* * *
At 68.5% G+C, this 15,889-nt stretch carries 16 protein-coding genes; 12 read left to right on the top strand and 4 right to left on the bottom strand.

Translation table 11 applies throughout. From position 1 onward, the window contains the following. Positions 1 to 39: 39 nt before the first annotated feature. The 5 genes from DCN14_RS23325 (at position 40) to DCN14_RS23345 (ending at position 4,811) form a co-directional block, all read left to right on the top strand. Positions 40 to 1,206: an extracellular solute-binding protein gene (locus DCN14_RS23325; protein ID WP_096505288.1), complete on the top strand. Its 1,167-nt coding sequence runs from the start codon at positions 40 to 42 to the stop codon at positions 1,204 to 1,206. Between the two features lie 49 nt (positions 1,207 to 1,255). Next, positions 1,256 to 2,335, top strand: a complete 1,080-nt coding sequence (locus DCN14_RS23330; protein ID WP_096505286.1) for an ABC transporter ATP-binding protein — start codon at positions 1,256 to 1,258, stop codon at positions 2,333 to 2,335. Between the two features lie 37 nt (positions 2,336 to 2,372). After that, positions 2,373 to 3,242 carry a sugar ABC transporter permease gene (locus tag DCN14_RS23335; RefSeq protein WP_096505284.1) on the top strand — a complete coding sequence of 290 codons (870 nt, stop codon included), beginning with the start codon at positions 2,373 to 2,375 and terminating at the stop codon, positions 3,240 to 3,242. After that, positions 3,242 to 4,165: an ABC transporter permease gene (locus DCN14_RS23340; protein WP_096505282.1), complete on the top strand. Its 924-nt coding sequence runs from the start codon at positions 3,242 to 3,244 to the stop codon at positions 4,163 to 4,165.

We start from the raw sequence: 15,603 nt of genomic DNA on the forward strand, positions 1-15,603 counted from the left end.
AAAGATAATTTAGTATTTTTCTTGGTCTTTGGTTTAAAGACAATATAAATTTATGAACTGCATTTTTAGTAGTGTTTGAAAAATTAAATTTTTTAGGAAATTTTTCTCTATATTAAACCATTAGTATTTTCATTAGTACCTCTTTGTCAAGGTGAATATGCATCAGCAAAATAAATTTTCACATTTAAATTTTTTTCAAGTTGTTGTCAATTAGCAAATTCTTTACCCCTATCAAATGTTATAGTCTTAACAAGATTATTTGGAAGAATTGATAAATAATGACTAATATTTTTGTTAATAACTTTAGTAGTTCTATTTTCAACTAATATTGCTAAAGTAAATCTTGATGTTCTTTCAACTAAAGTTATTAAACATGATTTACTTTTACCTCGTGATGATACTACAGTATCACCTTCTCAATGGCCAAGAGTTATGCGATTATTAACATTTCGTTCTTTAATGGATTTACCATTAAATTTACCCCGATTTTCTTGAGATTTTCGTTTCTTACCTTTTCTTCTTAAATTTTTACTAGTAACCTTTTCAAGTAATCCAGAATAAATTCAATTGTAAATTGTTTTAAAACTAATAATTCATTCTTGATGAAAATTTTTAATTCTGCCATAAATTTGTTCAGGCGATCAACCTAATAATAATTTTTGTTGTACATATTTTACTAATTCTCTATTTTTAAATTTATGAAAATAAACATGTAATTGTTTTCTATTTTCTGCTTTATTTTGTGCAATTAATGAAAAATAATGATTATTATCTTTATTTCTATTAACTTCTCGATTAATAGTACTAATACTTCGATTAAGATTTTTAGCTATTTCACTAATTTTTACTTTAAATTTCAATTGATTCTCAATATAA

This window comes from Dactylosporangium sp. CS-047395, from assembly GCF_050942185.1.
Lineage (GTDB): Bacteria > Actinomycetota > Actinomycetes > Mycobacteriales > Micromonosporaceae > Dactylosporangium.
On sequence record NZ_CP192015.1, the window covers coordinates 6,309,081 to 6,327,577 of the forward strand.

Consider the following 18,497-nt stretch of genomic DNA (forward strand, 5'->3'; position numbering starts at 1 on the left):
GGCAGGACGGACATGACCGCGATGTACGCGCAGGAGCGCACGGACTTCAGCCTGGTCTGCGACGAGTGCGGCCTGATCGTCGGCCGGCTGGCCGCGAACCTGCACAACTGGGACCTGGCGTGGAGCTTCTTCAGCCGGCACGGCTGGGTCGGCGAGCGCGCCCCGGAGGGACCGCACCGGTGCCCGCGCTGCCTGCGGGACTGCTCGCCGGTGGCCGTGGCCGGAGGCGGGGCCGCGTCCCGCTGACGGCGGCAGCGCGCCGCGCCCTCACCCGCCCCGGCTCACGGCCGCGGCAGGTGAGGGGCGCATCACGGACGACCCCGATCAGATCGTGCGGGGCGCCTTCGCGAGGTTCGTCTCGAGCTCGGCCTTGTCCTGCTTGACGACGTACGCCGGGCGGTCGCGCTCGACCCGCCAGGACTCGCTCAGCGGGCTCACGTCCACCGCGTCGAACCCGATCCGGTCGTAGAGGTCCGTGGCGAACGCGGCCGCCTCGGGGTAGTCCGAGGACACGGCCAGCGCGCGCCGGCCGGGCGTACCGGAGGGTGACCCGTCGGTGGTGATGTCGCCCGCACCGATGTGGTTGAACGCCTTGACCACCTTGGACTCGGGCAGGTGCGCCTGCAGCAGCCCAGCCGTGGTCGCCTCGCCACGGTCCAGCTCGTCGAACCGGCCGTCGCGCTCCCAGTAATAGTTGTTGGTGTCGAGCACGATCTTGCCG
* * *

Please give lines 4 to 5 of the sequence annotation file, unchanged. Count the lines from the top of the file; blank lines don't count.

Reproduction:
AAAGATAATTTAGTATTTTTCTTGGTCTTTGGTTTAAAGACAATATAAATTTATGAACTGCATTTTTAGTAGTGTTTGAAAAATTAAATTTTTTAGGAAATTTTTCTCTATATTAAACCATTAGTATTTTCATTAGTACCTCTTTGTCAAGGTGAATATGCATCAGCAAAATAAATTTTCACATTTAAATTTTTTTCAAGTTGTTGTCAATTAGCAAATTCTTTACCCCTATCAAATGTTATAGTCTTAACAAGATTATTTGGAAGAATTGATAAATAATGACTAATATTTTTGTTAATAACTTTAGTAGTTCTATTTTCAACTAATATTGCTAAAGTAAATCTTGATGTTCTTTCAACTAAAGTTATTAAACATGATTTACTTTTACCTCGTGATGATACTACAGTATCACCTTCTCAATGGCCAAGAGTTATGCGATTATTAACATTTCGTTCTTTAATGGATTTACCATTAAATTTACCCCGATTTTCTTGAGATTTTCGTTTCTTACCTTTTCTTCTTAAATTTTTACTAGTAACCTTTTCAAGTAATCCAGAATAAATTCAATTGTAAATTGTTTTAAAACTAATAATTCATTCTTGATGAAAATTTTTAATTCTGCCATAAATTTGTTCAGGCGATCAACCTAATAATAATTTTTGTTGTACATATTTTACTAATTCTCTATTTTTAAATTTATGAAAATAAACATGTAATTGTTTTCTATTTTCTGCTTTATTTTGTGCAATTAATGAAAAATAATGATTATTATCTTTATTTCTATTAACTTCTCGATTAATAGTACTAATACTTCGATTAAGATTTTTAGCTATTTCACTAATTTTTACTTTAAATTTCAATTGATTCTCAATATAA

This window comes from Dactylosporangium sp. CS-047395, from assembly GCF_050942185.1.